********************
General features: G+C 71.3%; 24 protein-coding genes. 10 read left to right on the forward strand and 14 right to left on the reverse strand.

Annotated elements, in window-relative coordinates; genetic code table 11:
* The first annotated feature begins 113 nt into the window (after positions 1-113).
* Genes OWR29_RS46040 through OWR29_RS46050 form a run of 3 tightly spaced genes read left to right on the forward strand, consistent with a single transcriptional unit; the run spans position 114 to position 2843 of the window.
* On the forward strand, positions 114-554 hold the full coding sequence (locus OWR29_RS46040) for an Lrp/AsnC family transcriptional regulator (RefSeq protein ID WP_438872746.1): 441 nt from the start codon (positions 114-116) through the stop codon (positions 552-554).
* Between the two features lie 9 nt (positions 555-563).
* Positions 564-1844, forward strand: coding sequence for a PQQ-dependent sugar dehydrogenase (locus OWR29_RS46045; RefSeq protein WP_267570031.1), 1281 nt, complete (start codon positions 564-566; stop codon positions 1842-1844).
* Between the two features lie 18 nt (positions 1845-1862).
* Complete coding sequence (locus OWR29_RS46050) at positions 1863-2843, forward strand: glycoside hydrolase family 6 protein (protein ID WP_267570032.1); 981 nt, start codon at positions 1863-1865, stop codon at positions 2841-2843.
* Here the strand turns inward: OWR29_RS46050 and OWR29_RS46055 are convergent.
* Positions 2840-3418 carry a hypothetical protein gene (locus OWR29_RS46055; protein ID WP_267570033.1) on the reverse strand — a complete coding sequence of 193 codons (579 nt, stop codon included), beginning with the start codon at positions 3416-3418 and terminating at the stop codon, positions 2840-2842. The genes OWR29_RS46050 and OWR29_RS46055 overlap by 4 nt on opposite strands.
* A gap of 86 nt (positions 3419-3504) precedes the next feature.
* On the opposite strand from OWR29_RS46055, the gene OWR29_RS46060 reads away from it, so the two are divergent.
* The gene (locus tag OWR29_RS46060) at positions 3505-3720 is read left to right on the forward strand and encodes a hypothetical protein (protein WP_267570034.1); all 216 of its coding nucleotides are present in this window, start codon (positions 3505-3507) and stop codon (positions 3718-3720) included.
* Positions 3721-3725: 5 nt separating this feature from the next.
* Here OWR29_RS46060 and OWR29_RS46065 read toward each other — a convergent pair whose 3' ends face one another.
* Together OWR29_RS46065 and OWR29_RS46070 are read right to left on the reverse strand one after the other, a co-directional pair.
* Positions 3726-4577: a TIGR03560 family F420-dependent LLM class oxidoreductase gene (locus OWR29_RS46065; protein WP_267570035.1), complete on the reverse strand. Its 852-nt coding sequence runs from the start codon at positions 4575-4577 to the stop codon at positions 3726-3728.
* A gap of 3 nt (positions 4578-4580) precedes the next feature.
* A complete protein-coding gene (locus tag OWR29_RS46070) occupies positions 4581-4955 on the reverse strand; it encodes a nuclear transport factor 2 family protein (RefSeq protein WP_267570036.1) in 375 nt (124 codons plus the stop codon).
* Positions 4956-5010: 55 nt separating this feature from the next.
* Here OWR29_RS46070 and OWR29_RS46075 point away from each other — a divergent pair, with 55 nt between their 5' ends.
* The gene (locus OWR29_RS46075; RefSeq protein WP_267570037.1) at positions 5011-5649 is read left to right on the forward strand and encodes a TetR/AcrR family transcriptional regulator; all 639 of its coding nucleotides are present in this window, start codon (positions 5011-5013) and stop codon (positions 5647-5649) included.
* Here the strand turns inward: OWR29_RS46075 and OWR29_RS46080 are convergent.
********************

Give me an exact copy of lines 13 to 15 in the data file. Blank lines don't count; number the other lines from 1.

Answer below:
* On the opposite strand from OWR29_RS46055, the gene OWR29_RS46060 reads away from it, so the two are divergent.
* The gene (locus tag OWR29_RS46060) at positions 3505-3720 is read left to right on the forward strand and encodes a hypothetical protein (protein WP_267570034.1); all 216 of its coding nucleotides are present in this window, start codon (positions 3505-3507) and stop codon (positions 3718-3720) included.
* Positions 3721-3725: 5 nt separating this feature from the next.